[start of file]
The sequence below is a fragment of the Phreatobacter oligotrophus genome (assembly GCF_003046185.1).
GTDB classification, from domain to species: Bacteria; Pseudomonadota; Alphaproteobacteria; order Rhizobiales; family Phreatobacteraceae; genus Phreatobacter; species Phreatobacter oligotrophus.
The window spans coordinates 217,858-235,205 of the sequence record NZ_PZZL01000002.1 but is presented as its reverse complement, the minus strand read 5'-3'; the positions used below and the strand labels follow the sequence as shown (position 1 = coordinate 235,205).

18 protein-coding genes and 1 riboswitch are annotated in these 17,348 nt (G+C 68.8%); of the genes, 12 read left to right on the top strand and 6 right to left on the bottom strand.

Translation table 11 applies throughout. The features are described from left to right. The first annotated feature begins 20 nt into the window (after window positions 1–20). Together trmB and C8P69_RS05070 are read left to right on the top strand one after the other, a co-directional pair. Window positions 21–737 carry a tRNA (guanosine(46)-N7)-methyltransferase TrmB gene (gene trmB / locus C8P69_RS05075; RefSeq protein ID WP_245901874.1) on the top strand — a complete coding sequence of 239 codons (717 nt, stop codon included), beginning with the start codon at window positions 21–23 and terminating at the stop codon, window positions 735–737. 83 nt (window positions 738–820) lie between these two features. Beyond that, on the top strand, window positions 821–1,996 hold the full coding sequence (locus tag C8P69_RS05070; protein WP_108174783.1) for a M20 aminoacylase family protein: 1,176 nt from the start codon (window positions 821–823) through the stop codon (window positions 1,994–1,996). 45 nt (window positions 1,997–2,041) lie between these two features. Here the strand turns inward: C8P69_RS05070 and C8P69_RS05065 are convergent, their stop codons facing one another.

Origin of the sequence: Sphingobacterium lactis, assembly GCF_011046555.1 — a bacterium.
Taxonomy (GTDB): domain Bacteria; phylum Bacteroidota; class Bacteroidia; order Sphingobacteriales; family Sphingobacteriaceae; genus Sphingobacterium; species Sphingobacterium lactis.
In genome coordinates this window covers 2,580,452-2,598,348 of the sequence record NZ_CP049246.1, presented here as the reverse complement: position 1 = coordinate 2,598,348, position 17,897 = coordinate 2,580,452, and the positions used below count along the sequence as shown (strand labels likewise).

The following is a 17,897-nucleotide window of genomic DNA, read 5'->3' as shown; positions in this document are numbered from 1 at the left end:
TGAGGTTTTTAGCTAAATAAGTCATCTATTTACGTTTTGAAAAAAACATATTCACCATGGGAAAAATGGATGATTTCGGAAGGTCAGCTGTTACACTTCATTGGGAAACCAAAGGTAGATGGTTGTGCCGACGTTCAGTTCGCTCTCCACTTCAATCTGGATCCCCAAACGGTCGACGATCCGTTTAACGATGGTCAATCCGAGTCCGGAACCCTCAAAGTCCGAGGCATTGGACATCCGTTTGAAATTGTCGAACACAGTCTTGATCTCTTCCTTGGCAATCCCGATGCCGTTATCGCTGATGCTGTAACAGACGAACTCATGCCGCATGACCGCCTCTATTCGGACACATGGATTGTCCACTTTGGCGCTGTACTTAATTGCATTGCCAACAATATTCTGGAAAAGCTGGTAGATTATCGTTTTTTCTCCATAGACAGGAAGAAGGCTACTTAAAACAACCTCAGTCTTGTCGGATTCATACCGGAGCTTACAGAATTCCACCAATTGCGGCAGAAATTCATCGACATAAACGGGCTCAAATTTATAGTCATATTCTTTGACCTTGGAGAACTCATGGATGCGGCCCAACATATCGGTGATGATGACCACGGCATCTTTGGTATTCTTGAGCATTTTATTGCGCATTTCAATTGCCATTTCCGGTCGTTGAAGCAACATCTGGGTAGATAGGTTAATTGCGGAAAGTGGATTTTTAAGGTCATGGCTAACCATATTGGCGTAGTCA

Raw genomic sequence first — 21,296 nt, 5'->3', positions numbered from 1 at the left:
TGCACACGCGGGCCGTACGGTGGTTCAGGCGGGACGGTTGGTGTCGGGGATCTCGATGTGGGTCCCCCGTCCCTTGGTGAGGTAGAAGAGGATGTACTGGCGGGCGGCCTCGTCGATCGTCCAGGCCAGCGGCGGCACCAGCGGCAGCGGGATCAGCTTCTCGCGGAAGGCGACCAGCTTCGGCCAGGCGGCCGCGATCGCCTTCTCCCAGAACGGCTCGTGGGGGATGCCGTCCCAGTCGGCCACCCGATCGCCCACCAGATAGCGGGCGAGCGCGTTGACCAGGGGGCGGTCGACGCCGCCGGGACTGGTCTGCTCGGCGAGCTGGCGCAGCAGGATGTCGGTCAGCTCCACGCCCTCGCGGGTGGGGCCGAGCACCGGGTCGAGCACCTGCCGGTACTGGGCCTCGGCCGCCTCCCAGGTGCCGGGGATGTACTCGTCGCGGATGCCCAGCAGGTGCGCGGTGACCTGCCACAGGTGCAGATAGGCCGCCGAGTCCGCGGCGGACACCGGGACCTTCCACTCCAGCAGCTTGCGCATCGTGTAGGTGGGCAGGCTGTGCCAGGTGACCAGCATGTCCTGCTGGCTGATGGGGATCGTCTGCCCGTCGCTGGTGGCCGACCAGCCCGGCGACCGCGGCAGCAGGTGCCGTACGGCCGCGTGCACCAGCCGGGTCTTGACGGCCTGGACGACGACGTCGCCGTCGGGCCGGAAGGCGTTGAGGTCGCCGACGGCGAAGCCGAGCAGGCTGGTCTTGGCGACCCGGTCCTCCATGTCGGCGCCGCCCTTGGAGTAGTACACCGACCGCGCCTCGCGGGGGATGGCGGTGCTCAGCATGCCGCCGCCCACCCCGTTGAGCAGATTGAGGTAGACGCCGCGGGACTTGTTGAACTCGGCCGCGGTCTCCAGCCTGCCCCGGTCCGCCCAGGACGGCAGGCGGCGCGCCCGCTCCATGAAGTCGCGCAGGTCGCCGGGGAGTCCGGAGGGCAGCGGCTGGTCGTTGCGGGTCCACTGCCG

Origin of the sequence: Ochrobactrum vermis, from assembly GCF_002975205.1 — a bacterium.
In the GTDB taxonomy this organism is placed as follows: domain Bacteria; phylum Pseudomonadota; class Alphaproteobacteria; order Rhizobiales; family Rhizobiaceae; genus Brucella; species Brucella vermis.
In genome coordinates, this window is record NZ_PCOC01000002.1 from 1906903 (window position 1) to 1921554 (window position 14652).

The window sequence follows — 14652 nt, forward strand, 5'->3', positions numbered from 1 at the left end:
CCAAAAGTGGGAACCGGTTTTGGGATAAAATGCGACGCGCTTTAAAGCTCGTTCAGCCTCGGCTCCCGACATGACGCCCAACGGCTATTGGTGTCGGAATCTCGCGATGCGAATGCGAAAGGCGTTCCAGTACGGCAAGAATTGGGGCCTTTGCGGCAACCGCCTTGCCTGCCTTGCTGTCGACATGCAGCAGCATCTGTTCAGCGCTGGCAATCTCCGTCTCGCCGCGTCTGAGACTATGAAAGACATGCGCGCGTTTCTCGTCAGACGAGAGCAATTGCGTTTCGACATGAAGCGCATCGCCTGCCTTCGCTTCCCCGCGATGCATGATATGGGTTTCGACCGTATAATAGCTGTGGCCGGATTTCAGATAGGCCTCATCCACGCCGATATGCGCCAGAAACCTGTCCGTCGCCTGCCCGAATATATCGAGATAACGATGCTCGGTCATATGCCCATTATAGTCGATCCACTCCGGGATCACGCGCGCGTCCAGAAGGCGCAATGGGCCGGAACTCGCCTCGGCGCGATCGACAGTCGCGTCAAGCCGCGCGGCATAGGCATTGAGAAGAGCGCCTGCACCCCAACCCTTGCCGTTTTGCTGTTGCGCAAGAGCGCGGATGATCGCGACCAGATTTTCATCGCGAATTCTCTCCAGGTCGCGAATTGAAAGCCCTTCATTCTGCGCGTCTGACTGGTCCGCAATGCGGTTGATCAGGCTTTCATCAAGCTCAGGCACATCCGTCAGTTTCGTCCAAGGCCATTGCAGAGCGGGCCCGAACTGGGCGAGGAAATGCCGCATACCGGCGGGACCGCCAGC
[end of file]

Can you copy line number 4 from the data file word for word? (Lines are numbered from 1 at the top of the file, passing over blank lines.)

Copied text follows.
18 protein-coding genes and 1 riboswitch are annotated in these 17,348 nt (G+C 68.8%); of the genes, 12 read left to right on the top strand and 6 right to left on the bottom strand.